-Tony Martinez


Anonymous said...

Mr. Martínez, I am one of those anglo-saxons who has been working for the liberty of the Cuban people for more than 35 years now. It has been a long, frustrating struggle. Many have died. Innumerable more have suffered terribly. Don't worry: my "work" is non-violent and consists of routing information and translations between parties of interest.

Cuba has additional attributes that should keep it on this list, and there is just one simple condition which will cause its removal: the House of Castro must abandon the island. King Fidel I told everyone he was a communist; but he lied -- he is a despotic monarch, in whose belief the fallacy of Marxism, not God, backs the Divine Right of Kings. The good news is that King Raul I has no heir, and the Castro dynasty must fall. Soon.

Face it; whatever was expropriated from American citizens and businesses over 50 years ago has been either destroyed, replaced, or allowed to depreciate to the point where salvage value is a joke. No deja nada.

And as to whether or not individual Americans are safe from kidnapping on the Cuban island, I refer you to the person of Alan Gross and would ask you -- if he could give you an answer -- what he would make of your claim of "general safety".

The only reason Cuba does not export terror is that she cannot any longer do so; she hasn't the money to accomplish it. She used the last of her fuel shooting civilian aircraft out of the sky in international airspace in 1996. If Cuba weren't constrained by scarcity, she'd continue to be active in the execution and exportation of terror; of that assertion I have zero doubt.

Due to economic scarcity, the Government of Cuba treats most of its non-inner circle very harshly. The word "terror" has a certain connotation that can only be colored in when you face starvation at a slave's wage. I would imagine we could argue about which person receives more humane treatment: the US slave in what was to become the Confederacy in 1850; versus the Cubano de pie in 2010. Sadly, there is enough evidence on both sides to support a debate.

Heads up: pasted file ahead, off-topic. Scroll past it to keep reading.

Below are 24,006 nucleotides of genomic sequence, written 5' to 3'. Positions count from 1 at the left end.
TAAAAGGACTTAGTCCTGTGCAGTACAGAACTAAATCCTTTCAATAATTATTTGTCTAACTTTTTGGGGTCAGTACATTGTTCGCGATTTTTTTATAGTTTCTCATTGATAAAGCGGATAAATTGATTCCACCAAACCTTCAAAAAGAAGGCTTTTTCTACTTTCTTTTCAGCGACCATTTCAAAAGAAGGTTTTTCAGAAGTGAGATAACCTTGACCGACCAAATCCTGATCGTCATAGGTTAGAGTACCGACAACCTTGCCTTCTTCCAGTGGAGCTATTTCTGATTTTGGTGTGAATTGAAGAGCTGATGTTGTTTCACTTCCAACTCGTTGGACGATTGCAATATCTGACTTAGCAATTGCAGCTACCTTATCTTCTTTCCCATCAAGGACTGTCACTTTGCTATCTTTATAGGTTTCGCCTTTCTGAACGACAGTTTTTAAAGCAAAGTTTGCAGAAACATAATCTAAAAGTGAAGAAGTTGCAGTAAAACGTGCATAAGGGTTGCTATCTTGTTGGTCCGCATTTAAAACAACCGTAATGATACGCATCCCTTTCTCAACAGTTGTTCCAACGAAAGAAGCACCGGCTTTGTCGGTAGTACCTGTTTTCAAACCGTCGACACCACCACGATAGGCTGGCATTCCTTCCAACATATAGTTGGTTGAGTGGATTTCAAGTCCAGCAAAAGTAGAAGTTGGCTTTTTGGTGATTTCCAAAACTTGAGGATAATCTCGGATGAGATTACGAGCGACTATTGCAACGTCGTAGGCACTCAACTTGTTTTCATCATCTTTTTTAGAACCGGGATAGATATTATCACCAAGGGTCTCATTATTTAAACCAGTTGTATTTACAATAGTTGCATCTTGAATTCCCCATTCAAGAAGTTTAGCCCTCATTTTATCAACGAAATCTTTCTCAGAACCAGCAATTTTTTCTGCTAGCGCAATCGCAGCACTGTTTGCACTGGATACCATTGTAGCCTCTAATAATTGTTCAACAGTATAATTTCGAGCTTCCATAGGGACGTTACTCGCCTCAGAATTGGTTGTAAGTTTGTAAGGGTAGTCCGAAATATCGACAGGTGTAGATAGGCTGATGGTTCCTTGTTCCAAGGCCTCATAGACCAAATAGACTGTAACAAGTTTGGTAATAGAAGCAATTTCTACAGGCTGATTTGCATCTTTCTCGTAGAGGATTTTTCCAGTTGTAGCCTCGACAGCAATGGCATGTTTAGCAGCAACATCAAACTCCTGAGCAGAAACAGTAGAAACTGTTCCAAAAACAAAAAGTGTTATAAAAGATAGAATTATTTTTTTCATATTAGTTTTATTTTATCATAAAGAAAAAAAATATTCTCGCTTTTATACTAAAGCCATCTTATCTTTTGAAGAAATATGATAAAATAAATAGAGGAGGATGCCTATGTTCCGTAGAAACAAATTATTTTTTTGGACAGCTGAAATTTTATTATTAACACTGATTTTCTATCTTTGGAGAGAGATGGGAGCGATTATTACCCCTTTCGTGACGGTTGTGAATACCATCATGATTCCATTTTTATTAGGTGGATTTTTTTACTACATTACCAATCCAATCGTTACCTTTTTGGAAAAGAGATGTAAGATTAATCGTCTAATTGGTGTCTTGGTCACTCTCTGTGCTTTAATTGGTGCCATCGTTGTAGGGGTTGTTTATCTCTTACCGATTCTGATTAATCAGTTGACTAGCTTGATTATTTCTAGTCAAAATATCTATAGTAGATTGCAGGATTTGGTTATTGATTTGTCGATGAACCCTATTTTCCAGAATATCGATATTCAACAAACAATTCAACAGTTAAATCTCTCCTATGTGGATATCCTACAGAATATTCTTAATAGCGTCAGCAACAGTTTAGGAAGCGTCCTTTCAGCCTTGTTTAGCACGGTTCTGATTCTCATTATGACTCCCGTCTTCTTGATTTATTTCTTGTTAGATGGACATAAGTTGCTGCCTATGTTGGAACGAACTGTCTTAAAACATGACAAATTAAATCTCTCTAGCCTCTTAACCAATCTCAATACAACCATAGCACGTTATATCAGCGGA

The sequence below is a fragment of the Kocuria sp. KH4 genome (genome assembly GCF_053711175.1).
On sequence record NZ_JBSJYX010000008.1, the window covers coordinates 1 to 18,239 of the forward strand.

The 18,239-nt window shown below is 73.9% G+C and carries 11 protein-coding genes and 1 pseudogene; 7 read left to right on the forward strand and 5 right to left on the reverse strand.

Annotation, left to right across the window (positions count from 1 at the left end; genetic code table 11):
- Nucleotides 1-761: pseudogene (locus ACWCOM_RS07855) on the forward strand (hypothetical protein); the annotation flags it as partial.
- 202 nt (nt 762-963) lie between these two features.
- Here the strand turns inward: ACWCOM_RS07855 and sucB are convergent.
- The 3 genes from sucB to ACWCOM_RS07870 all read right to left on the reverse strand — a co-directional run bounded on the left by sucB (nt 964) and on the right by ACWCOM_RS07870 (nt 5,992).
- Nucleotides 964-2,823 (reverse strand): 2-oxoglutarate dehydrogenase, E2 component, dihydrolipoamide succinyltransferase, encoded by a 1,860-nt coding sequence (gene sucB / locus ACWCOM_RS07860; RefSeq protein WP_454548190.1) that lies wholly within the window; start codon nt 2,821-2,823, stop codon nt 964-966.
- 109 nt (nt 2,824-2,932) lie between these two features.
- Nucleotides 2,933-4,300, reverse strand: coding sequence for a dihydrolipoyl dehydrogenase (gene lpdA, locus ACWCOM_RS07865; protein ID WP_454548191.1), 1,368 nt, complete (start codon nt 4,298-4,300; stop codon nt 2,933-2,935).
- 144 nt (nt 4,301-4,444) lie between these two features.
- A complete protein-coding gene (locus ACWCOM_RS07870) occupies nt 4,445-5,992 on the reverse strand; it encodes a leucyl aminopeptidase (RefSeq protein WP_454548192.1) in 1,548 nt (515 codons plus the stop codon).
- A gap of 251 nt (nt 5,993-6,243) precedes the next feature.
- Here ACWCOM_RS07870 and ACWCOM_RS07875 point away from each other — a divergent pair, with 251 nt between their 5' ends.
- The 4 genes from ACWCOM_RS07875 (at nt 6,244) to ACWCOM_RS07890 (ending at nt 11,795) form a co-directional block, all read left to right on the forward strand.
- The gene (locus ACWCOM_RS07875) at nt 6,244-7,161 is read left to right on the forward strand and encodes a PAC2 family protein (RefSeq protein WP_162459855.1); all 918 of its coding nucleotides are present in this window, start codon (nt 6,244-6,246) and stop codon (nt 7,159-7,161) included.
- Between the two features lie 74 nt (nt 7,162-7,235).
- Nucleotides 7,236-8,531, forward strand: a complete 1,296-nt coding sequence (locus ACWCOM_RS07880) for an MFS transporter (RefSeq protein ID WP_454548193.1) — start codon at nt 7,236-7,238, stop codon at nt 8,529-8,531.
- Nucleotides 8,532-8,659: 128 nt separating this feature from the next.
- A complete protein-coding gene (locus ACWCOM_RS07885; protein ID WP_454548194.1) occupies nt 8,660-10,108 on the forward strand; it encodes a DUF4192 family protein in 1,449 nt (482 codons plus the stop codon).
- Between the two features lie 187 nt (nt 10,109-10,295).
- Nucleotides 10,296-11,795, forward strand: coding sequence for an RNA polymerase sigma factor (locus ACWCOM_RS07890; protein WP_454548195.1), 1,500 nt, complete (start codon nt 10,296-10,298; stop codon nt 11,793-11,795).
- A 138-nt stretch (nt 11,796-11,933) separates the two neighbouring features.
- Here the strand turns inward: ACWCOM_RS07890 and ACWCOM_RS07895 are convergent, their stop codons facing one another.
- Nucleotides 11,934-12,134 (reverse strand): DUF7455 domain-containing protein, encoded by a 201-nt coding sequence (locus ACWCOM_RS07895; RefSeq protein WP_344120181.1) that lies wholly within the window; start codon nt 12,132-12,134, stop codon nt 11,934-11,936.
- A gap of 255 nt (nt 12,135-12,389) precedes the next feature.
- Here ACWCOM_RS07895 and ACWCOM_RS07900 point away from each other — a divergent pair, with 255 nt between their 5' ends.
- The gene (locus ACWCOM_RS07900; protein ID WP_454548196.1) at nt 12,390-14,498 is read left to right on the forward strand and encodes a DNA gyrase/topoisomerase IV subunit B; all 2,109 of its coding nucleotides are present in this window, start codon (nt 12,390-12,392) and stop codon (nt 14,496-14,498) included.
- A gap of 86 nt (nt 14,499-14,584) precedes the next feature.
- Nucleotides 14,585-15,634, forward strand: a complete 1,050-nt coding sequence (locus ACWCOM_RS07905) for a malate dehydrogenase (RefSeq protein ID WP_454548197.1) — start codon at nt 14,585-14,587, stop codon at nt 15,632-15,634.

No, I say "keep them there". Until the Castros die or are strung up by their heels, as they so well deserve. Until that time, we entrepeneurs will need to wait to tap that market. It's the least we can do for a people who are suffering. I would much prefer to feed them and house them decently on an emergency basis; but to so do would only add to the popular -- almost divine -- Castro legend: when impossibility faces the Cuban people, Fidel steps in and brings a miracle to provide relief. Carajo. No más. The Cuban people need to see the Castros for what they are, and giving the Cuban Government any advantage whatsoever is to do the opposite.

I believe in an open and public debate, too. But it will not be a long one. The world needs to be reminded that the world's singularly most cruel and isolated dictatorship is headquartered just 90 miles south of Key West. We have become so accustomed to its outrageous behavior and even its existence that we make ridiculous proposals such as the present one. Go ahead, extend your hand to Fidel or Raul; but don't come complaining to me when your hand is bleeding from the bite.

Cuba cannot be treated like every other nation in the world. Nor should it be. She should not be welcomed in the circle of civilized nations until she becomes one. The modern world grants that privilege far too easily; we need to remember to exercise caution -- the lives of millions of people depend upon it.

Al Godar said...

We have two improve to things:
1-Cuba-USA relationships.
2-Living standards in Cuba.
If we try to solve both at the same time we won't solve either.
If we succeed in separating them, we might achieve both.
Thank you for keeping the discussion alive.

Al Godar